Oxidized red wines are less common than white and harder to pick out.  Oxidized red wines tend to get brown in color and be less clear.  Be aware that older wines can get a bit brown but they should not be less clear.  The flavor tends to be dull and they have a bad after taste much like that in a white wine.  Some lighter red wines will have some of the paint thinner taste found in whites.

Infected wines are just what they sound like; something is growing in them that shouldn’t be.  They are the result of something going wrong at the winery.  Corked wines are the most common form of infection.  Corked wines have been closed with a cork that has a bacterial infection.  Some people describe the smell and flavor as being like wet newspaper.  To me it is like cork.  Don’t ever let anyone tell you that a wine is “only a little corked” and that “if you leave the wine open the smell will go away.”  A corked wine is a bad wine and should be returned.  Other forms of infection are less common but taste even worse.  Acebetor bacteria turn wine into vinegar.  Other molds and bacteria can make wine smell and taste like a moldy basement or a porta-potty on a hot day.  Send them back.

Light struck wines are not very common and pretty much only happen to white wines.  They are the result of the wine being left exposed to sunlight over a long time.  It is most common in wines that are bottled in clear or green bottles.  Brown bottles provide some protection.  Light struck bottles are most often also oxidized.  Light struck wines have undergone a light induced chemical reaction.  They have a pronounced skunky smell and flavor.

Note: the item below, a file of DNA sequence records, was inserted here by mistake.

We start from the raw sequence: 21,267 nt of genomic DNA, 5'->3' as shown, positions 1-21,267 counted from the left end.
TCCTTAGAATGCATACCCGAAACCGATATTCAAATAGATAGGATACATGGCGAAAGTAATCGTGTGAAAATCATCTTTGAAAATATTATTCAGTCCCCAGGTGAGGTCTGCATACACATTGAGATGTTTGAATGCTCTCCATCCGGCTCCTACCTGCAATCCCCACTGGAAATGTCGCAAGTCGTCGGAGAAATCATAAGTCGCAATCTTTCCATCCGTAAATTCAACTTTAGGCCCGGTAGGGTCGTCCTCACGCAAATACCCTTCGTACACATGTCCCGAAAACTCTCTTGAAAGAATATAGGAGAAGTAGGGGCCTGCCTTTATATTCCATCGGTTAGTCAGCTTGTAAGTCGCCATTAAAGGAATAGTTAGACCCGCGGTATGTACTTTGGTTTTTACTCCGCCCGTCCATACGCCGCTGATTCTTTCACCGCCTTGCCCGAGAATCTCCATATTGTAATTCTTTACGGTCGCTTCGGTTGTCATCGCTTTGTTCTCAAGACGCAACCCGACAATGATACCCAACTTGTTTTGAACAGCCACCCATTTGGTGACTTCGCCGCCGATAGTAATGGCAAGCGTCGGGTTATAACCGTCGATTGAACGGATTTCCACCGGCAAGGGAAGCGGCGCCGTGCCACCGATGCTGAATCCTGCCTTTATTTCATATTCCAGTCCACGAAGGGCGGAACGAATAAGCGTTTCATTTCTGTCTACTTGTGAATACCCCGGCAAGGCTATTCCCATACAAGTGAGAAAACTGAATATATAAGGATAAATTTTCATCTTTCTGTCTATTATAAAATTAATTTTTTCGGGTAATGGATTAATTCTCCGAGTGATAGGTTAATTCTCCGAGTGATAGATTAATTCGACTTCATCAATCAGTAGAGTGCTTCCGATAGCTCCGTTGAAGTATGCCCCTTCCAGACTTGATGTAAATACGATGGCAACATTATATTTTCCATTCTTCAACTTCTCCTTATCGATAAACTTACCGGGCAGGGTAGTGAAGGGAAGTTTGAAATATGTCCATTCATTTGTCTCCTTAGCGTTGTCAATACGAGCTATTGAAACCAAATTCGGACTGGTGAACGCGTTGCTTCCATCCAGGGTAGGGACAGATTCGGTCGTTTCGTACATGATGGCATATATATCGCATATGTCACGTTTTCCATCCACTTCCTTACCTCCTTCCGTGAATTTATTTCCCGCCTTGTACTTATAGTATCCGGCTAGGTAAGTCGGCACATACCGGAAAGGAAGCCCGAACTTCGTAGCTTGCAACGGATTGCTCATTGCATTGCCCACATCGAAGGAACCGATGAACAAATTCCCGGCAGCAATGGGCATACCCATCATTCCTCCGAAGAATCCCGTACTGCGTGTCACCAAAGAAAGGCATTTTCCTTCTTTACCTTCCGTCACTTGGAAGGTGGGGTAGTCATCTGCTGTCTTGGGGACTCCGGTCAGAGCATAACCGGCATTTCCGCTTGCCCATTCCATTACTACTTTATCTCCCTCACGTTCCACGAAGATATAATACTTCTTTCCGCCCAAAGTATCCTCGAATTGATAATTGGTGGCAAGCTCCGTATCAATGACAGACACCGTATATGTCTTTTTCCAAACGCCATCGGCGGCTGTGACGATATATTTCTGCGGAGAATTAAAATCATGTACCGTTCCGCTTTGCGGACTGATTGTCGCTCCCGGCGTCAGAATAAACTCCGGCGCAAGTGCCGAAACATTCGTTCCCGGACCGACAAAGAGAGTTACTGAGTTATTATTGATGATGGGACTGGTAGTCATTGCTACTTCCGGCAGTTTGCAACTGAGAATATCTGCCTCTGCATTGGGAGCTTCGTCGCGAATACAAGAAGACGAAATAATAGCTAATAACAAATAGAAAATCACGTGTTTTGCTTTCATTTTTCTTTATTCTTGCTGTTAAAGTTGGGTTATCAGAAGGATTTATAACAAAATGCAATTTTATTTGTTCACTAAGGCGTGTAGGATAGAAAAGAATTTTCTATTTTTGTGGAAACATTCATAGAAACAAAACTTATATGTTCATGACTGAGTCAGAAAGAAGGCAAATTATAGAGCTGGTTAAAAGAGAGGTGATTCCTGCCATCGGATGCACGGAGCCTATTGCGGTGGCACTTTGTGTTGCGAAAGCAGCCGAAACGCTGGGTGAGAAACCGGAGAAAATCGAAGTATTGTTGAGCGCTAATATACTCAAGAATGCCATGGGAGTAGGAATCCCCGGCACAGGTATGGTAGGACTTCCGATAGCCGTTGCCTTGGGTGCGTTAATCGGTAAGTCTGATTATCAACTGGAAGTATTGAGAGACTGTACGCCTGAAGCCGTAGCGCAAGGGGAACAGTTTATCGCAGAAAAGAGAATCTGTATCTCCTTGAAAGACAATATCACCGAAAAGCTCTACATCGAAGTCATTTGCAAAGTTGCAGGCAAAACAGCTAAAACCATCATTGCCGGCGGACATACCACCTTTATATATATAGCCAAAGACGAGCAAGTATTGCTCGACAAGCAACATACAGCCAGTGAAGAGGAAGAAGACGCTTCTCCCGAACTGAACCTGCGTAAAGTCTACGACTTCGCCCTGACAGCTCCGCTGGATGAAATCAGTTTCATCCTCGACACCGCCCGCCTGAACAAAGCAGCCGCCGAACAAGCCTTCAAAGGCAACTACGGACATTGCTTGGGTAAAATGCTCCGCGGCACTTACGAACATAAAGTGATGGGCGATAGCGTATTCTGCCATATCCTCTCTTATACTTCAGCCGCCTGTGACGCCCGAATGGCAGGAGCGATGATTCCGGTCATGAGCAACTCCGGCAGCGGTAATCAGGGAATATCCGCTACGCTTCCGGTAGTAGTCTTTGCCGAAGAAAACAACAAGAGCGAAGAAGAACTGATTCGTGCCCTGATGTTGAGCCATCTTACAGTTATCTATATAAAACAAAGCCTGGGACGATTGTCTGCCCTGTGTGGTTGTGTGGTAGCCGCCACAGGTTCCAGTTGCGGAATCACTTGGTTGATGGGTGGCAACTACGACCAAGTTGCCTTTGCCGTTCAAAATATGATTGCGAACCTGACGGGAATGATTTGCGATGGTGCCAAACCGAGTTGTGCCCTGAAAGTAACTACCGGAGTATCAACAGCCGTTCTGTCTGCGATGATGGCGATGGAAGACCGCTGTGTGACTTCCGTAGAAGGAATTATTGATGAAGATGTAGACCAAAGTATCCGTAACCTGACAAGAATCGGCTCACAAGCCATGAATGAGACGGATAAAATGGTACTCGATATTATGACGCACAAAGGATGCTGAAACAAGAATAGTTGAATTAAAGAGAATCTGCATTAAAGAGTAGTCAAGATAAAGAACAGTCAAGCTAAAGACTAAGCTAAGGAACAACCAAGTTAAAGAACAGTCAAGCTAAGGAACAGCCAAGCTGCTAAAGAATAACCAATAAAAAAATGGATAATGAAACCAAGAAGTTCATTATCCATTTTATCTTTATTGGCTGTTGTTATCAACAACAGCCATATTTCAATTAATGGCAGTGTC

Dirty wines are the result poor sanitation at the winery.  They are often also oxidized and/or infected.  They have no clarity and taste dirty.  Be aware, I am not talking about wines with sediment.  Sediment is a natural part of wine.  You should take care not to get it in your glass, but if you drink enough wine, you will get some.

If you read old books on wine you will find the list of things wine has been adulterated with over history are both shocking and funny.  Adulteration is much less common than it used to be and you can easily drink wine all your life without ever tasting an adulterated wine.

The most common problem with something being added to wine is too much sulfur.  Sulfur is useful thing for wine makers.  It is used as an antiseptic and is a powerful anti-oxidant.  When properly used, in very small quantities, it is harmless and beneficial.  If too much sulfur is used a wine will have the smell of rotten eggs.  Return it.

A quick note on sulfur:  There are sulfur compounds present in all wines, even wines made without it being added by the wine maker.  Some people are sensitive to these compounds and get headaches after drinking wine.  While some people have been able to search out wines that have low enough sulfur content (that sounds like painful research), most of these unfortunate people can not drink wine.